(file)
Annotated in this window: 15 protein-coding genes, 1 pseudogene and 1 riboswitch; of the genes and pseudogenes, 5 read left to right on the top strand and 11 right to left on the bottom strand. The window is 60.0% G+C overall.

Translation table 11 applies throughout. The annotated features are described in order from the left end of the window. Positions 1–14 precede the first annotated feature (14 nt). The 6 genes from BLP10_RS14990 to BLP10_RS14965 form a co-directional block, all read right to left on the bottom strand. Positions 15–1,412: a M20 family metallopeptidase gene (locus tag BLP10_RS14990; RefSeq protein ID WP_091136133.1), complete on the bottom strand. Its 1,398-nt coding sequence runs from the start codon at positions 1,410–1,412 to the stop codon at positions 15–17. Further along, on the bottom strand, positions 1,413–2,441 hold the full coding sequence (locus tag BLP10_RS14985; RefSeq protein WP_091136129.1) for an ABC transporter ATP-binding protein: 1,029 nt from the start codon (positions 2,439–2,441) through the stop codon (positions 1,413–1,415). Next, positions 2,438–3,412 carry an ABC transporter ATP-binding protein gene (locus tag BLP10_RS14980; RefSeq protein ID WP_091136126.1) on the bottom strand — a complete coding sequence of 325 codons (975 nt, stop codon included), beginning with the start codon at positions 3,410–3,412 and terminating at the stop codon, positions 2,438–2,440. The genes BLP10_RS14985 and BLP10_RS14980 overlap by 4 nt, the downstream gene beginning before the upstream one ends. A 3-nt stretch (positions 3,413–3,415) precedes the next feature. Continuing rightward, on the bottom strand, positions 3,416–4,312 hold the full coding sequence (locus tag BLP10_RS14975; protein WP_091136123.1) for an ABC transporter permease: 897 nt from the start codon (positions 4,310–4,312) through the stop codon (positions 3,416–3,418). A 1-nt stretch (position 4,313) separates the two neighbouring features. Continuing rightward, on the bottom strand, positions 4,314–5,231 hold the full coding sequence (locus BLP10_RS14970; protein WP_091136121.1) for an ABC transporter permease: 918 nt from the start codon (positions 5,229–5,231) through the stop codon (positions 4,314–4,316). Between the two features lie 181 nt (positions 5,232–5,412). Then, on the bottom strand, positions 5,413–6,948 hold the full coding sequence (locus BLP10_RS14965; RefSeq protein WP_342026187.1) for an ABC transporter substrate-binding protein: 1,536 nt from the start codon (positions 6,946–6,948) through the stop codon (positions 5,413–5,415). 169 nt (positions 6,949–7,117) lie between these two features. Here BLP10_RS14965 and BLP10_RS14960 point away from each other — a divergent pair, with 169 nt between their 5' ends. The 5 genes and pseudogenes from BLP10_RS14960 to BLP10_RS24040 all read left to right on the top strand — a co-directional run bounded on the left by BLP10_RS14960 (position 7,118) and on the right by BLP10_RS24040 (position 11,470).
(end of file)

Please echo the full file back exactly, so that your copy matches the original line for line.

Annotated in this window: 15 protein-coding genes, 1 pseudogene and 1 riboswitch; of the genes and pseudogenes, 5 read left to right on the top strand and 11 right to left on the bottom strand. The window is 60.0% G+C overall.

Translation table 11 applies throughout. The annotated features are described in order from the left end of the window. Positions 1–14 precede the first annotated feature (14 nt). The 6 genes from BLP10_RS14990 to BLP10_RS14965 form a co-directional block, all read right to left on the bottom strand. Positions 15–1,412: a M20 family metallopeptidase gene (locus tag BLP10_RS14990; RefSeq protein ID WP_091136133.1), complete on the bottom strand. Its 1,398-nt coding sequence runs from the start codon at positions 1,410–1,412 to the stop codon at positions 15–17. Further along, on the bottom strand, positions 1,413–2,441 hold the full coding sequence (locus tag BLP10_RS14985; RefSeq protein WP_091136129.1) for an ABC transporter ATP-binding protein: 1,029 nt from the start codon (positions 2,439–2,441) through the stop codon (positions 1,413–1,415). Next, positions 2,438–3,412 carry an ABC transporter ATP-binding protein gene (locus tag BLP10_RS14980; RefSeq protein ID WP_091136126.1) on the bottom strand — a complete coding sequence of 325 codons (975 nt, stop codon included), beginning with the start codon at positions 3,410–3,412 and terminating at the stop codon, positions 2,438–2,440. The genes BLP10_RS14985 and BLP10_RS14980 overlap by 4 nt, the downstream gene beginning before the upstream one ends. A 3-nt stretch (positions 3,413–3,415) precedes the next feature. Continuing rightward, on the bottom strand, positions 3,416–4,312 hold the full coding sequence (locus tag BLP10_RS14975; protein WP_091136123.1) for an ABC transporter permease: 897 nt from the start codon (positions 4,310–4,312) through the stop codon (positions 3,416–3,418). A 1-nt stretch (position 4,313) separates the two neighbouring features. Continuing rightward, on the bottom strand, positions 4,314–5,231 hold the full coding sequence (locus BLP10_RS14970; protein WP_091136121.1) for an ABC transporter permease: 918 nt from the start codon (positions 5,229–5,231) through the stop codon (positions 4,314–4,316). Between the two features lie 181 nt (positions 5,232–5,412). Then, on the bottom strand, positions 5,413–6,948 hold the full coding sequence (locus BLP10_RS14965; RefSeq protein WP_342026187.1) for an ABC transporter substrate-binding protein: 1,536 nt from the start codon (positions 6,946–6,948) through the stop codon (positions 5,413–5,415). 169 nt (positions 6,949–7,117) lie between these two features. Here BLP10_RS14965 and BLP10_RS14960 point away from each other — a divergent pair, with 169 nt between their 5' ends. The 5 genes and pseudogenes from BLP10_RS14960 to BLP10_RS24040 all read left to right on the top strand — a co-directional run bounded on the left by BLP10_RS14960 (position 7,118) and on the right by BLP10_RS24040 (position 11,470).